Experiencing boredom is vital for cultivating internal motivation allowing true creativity and creative thinking to take place. It provides children a chance to contemplate life rather than rush through it. Children need to learn how to fill their spare time or they will not know what to do as an adult when they no longer have someone scheduling their every moment. They become self-reliant this way. Being bored pushes an individual to find deeper meaning and satisfaction in what they are doing, restoring the perception that your activities are meaningful or significant, encouraging people to explore, as something in their current situation is clearly lacking.
Multi-sensory learning is exactly what it sounds like – learning that takes place using more than one of our senses. Some people learn best by watching, others listening, and some by getting their hands on materials. There is no substitute for immeasurable amounts of knowledge gained from real-life encounters and hands-on, 3D learning experiences that address the myriad of learning styles people have. If we compare the rich, sensory, social and emotional interactions that take place while playing dress-ups with friends, rather than on a fashion app, we can see the obvious difference. While dressing up with friends, a child spends time handling clothing, feeling the difference between materials such as corduroy, silk and lace. They strengthen their independence when changing clothes and use their imagination while interacting with each other in their new characters. They learn how to negotiate who gets to wear what and they quickly find out how far they can boss each other around before spoiling a good time. None of this happens on an app!
Sleep – The National Sleep Foundation published their guidelines in February of 2015 for the various age groups. These guidelines are based on a rigorous, systematic review of scientific literature relating sleep duration to health, performance and safety. Getting the appropriate amount of sleep helps protect your health, both physical and mental, as well as your quality of life. While you’re sleeping, your brain is getting ready for the next day by creating new pathways to help you learn and remember information. During sleep, your body is working to support healthy brain function and maintain your physical health. In children and teens, sleep also helps support growth and development.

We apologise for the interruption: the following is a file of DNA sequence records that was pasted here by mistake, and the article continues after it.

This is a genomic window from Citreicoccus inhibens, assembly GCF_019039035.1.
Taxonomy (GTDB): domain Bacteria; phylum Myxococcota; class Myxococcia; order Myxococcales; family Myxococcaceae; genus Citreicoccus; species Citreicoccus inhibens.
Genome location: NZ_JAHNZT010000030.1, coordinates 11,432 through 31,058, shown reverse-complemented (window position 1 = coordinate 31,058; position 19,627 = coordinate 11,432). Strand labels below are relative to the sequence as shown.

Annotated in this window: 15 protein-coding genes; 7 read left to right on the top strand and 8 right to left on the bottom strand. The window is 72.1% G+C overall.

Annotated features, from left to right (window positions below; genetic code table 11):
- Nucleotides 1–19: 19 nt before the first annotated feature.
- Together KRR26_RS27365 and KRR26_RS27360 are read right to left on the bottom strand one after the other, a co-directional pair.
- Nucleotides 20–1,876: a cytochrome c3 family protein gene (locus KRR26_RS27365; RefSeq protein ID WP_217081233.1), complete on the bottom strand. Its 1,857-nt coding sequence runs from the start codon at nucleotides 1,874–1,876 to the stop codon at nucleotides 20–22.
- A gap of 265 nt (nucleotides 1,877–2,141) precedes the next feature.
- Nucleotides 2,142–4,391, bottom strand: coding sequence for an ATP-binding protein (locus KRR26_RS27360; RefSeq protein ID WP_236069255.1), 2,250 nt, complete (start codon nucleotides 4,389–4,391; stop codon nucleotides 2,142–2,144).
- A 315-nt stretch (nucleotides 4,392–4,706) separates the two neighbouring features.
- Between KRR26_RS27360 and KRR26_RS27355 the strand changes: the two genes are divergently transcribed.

A good night’s sleep enhances your learning and problem-solving skills, regardless of what you are actually learning. It also assists you in paying attention, making decisions, and being creative. Lack of sleep, on the other hand, can actually affect brain activity. You may have difficulty making decisions, solving problems, coping with change or controlling emotions and behaviors. We all know we feel better after a good night’s sleep.
Next up in this series – “The Drawbacks of Too Much Technology”
Carol Martorano, M.Ed., has been working in Montessori for 20 years as both a teacher and administrator. She is the parent of two teenagers who attended Montessori through the elementary years and is currently the Head of School at the Montessori School of Long Grove, in northwest suburban Chicago. She has her Montessori credentials in Elementary I and II, as well as Administration. She earned her Master’s Degree in Educational Leadership and sits on the board of the Association of Illinois Montessori Schools.